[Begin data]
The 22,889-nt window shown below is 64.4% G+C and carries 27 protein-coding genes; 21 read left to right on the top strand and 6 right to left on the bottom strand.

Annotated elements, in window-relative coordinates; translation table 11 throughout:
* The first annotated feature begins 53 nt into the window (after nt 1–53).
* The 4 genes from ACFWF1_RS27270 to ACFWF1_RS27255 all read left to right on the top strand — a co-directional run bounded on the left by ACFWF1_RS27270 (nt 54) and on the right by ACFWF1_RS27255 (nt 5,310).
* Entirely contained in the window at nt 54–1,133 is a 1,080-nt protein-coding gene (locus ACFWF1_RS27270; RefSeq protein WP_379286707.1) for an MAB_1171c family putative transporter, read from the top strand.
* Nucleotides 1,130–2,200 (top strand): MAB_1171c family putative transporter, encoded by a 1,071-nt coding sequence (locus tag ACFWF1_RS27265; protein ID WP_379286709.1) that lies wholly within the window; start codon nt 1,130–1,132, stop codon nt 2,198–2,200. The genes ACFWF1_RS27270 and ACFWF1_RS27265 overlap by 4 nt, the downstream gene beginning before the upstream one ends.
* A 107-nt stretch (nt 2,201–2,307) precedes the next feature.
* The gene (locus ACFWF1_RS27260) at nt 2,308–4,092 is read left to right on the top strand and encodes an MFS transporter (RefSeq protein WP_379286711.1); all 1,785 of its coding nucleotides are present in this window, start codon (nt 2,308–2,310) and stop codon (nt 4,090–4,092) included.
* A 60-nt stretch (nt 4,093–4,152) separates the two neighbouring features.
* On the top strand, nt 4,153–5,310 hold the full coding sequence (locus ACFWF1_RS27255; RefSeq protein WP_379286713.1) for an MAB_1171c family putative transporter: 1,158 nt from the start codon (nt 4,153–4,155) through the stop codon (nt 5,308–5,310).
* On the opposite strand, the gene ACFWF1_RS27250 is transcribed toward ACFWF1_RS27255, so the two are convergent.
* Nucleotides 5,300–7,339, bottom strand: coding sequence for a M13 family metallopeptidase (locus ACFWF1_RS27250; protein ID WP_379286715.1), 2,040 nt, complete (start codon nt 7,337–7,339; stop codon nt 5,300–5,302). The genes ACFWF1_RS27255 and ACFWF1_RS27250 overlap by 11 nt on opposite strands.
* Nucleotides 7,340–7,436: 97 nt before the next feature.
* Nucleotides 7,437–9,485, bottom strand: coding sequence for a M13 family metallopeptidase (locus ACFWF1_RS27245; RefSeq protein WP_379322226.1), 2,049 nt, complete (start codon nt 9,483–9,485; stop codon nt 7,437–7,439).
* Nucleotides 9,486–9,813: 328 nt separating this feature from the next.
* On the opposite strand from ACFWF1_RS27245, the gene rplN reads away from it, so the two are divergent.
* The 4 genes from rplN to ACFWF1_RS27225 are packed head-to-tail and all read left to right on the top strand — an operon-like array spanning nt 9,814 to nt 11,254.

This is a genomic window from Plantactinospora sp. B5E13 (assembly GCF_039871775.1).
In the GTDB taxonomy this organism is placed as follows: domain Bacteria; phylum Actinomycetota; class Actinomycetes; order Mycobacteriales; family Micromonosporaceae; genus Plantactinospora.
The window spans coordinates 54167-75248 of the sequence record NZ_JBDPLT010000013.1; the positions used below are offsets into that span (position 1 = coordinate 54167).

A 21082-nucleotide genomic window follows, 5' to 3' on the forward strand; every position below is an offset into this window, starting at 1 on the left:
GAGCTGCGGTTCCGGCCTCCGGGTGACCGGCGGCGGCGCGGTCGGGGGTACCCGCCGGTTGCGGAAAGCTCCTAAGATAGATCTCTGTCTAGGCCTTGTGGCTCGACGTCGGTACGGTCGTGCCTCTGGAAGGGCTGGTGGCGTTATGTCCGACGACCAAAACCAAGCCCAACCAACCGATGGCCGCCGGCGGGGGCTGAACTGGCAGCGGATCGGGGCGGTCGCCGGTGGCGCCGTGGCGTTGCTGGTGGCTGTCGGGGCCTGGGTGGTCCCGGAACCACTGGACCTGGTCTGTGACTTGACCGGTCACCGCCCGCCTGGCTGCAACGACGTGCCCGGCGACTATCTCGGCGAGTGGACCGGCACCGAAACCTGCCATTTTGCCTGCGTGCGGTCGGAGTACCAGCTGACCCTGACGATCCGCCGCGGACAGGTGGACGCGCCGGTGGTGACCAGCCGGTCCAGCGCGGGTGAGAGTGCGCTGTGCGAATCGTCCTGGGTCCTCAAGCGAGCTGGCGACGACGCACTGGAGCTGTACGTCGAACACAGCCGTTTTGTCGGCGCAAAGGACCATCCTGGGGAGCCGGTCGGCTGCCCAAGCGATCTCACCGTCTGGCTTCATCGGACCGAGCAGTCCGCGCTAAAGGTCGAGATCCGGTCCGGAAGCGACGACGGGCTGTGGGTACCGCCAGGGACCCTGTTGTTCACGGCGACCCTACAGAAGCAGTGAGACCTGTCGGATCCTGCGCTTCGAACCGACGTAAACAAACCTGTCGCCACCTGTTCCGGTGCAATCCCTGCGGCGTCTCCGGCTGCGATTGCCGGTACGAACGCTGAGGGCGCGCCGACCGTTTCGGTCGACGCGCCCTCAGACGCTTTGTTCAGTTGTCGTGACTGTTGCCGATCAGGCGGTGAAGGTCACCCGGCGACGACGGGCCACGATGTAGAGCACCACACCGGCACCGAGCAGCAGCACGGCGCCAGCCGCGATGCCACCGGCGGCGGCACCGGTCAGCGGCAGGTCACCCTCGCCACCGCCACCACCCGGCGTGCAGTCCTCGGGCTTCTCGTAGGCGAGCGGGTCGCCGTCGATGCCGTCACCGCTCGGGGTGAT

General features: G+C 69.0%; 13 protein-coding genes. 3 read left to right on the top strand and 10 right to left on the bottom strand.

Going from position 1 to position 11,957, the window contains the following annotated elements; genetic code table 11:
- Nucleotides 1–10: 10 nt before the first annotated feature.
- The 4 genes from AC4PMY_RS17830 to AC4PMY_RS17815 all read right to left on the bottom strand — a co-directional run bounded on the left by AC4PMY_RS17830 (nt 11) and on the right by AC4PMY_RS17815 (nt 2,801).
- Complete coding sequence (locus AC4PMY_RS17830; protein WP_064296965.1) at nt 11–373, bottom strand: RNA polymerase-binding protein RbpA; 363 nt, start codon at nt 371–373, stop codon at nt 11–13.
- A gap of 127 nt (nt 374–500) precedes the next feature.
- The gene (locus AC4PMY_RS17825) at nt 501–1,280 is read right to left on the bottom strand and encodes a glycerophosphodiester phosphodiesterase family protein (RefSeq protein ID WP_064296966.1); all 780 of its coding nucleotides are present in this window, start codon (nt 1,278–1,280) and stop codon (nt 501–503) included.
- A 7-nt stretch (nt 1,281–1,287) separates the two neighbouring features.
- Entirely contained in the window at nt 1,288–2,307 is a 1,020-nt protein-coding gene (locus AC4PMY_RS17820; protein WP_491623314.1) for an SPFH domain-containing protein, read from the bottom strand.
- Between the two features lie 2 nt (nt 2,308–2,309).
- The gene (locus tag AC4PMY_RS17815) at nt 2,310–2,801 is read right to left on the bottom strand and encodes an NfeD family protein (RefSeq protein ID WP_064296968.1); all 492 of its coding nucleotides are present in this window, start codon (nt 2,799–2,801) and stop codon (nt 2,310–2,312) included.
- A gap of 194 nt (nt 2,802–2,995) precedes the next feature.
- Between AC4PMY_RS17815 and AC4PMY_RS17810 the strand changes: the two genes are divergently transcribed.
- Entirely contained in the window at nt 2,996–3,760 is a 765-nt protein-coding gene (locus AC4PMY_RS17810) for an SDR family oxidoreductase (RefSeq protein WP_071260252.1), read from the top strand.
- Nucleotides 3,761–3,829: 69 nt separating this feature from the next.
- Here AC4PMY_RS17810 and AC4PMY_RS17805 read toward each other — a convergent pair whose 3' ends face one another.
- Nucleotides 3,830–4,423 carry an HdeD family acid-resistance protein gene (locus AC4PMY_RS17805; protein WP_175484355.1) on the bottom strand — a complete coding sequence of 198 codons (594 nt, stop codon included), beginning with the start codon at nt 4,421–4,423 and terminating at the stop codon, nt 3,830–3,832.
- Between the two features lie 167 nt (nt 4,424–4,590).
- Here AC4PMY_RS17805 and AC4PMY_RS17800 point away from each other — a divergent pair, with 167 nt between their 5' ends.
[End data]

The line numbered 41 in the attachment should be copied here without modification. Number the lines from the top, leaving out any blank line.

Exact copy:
- Here AC4PMY_RS17805 and AC4PMY_RS17800 point away from each other — a divergent pair, with 167 nt between their 5' ends.